intelekshual said...

I don't know how much good I do for the stereotype of angry atheists, but I am always appreciative that I live and work in places that allow me to be honest about my (lack of) belief.

Kudos, though, Kate. We do all need to own these words and not allow them to belong to the fundie nutjobs. They do odd things with them in the night, the kind of things that give children nightmares.

Kate said...

And well they should, for it is always nighttime when I, the Atheist Skeptic, pop out from underneath your bed and teach you ... *cue ominous musical score* CRITICAL THINKING SKILLS AND SCIENTIFIC METHOD AND PERHAPS A BIT OF EVOLUTIONARY THEORY THAT WILL PERHAPS LEAD TO A SHATTERING OF ANY RELIGIOUS BELIEF!

Come to think of it, I should probably do this during the daytime and in public if I want any progress to be made.

Anonymous said...

I subscribe to the conviction that GOD is FUNCTIONALLY NON-EXISTENT. By this I mean: Whether GOD exists or not, what we observe in the world (Universe) are things which would be that way if there were no God in any case.

... If I could give an example:

A baby contracts a horrible and painful disease, and sadly, slowly dies while suffering the whole of it's life... Now this situation would be that way with no God, or with a God existing who WOULD NOT HELP... Either way, God is "functionally" NON-EXISTENT...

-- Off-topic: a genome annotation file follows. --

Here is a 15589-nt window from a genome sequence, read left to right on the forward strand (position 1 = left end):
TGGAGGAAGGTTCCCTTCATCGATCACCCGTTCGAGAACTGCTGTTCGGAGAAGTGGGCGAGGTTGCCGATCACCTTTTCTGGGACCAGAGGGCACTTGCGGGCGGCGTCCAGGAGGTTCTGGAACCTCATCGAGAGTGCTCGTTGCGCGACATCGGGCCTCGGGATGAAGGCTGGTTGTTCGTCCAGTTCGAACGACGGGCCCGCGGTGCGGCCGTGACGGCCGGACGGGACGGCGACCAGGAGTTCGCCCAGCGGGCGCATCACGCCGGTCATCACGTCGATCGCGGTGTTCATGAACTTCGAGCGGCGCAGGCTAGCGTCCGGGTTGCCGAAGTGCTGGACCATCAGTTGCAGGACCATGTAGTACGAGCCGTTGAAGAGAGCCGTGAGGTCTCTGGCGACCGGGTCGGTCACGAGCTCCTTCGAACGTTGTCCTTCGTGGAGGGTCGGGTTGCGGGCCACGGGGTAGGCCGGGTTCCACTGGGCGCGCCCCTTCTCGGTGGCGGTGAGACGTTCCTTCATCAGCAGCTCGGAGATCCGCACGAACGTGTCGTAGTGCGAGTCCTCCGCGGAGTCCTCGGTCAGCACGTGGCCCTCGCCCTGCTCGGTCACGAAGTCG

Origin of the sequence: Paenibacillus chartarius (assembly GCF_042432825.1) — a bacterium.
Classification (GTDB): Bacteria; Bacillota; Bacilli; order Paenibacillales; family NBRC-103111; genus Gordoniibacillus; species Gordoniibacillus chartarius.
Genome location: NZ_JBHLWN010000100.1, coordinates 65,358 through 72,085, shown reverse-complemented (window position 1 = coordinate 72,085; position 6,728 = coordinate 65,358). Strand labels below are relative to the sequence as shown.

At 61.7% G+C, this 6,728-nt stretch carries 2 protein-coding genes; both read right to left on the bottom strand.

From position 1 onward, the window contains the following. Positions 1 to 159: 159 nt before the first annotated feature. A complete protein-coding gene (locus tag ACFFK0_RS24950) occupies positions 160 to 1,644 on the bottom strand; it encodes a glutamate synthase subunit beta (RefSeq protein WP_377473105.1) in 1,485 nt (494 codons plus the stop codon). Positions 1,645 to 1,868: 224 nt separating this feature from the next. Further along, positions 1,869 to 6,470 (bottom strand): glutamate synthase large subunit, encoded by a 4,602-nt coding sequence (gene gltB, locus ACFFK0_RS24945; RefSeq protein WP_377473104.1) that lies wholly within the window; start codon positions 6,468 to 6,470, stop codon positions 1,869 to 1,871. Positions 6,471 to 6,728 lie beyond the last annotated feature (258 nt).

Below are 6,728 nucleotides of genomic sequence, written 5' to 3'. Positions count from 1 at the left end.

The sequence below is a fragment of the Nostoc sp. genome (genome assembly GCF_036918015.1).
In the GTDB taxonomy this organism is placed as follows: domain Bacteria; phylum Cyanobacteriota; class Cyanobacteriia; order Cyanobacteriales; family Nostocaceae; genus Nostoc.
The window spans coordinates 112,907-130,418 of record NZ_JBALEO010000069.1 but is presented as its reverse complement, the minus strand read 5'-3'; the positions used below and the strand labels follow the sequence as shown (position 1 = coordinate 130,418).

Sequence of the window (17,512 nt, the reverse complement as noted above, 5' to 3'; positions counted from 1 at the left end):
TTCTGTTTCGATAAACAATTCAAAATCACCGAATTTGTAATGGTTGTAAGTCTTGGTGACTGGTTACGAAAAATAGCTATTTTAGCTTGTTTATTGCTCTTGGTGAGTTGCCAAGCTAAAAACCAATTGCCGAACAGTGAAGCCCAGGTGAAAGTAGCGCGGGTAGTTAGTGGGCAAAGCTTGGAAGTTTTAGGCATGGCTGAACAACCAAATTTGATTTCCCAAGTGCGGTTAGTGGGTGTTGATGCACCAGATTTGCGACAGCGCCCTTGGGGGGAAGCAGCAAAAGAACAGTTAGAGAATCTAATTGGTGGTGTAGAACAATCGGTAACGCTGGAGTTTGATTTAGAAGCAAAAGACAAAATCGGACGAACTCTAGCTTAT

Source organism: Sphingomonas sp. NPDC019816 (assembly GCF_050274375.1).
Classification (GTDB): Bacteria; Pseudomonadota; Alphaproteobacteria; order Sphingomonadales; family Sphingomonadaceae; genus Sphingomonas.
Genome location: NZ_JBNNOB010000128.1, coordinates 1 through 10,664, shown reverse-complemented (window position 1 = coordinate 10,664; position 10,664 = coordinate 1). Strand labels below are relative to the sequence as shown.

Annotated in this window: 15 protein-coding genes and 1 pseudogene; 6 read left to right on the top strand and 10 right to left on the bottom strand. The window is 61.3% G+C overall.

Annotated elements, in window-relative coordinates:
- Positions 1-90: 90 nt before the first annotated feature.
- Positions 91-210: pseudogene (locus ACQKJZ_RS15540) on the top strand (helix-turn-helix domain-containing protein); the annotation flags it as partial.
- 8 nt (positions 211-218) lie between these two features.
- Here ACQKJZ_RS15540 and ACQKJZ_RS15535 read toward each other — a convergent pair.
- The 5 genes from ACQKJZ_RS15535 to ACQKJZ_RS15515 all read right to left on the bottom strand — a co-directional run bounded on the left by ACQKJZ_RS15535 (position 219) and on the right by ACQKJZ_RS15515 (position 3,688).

Believers will make various excuses for God's non-participation in saving the innocent baby, but nevertheless, the FUNCTIONAL result is the same... God might as well not exist, for all the "Good" he does...

During my life of 55 years, I have never observed a situation in which a God was needed to explain things that happen... The world operates without intervention of a Deity that I can discern.. Massive waves kill a quarter-million people in minutes, and there is a kind and good God in the universe??? I don't buy it....

God's best and perhaps only excuse for the suffering in the world, is that he doesn't exist.....What do you think? R.E.

Kate said...

R.E., I wholeheartedly agree and it's the philosophical portion of the reason I don't believe a god exists. If god is omnipotent, he cannot possibly be a kind, loving god, and if he is a kind, loving god, he cannot possibly be omnipotent or, indeed, godlike in any sense we think of. Therefore, it seems a waste to live life and go through the daily rituals as though such a god exists when we can still choose to be fabulous human beings independent of the notion of a deity.

As Bertrand Russell first stated and as it is often echoed by Richard Dawkins, there could be a teapot in orbit around Pluto that our most powerful telescopes could not possibly detect. Do we live our lives as though that teapot exists? No, because that would be preposterous, yet that's exactly what we do with the idea of a kind, loving and omnipotent god. Thank you for your input, R.E.

Anonymous said...

Kate, thanks for your considered reply.

We can assume certain things we can not prove, to be true.

Sometimes this is useful, other-times not.

Discerning which is which, is the essence of useful intelligence.

Subtle differences properly detected can reveal a precision of the mind. .. R.E.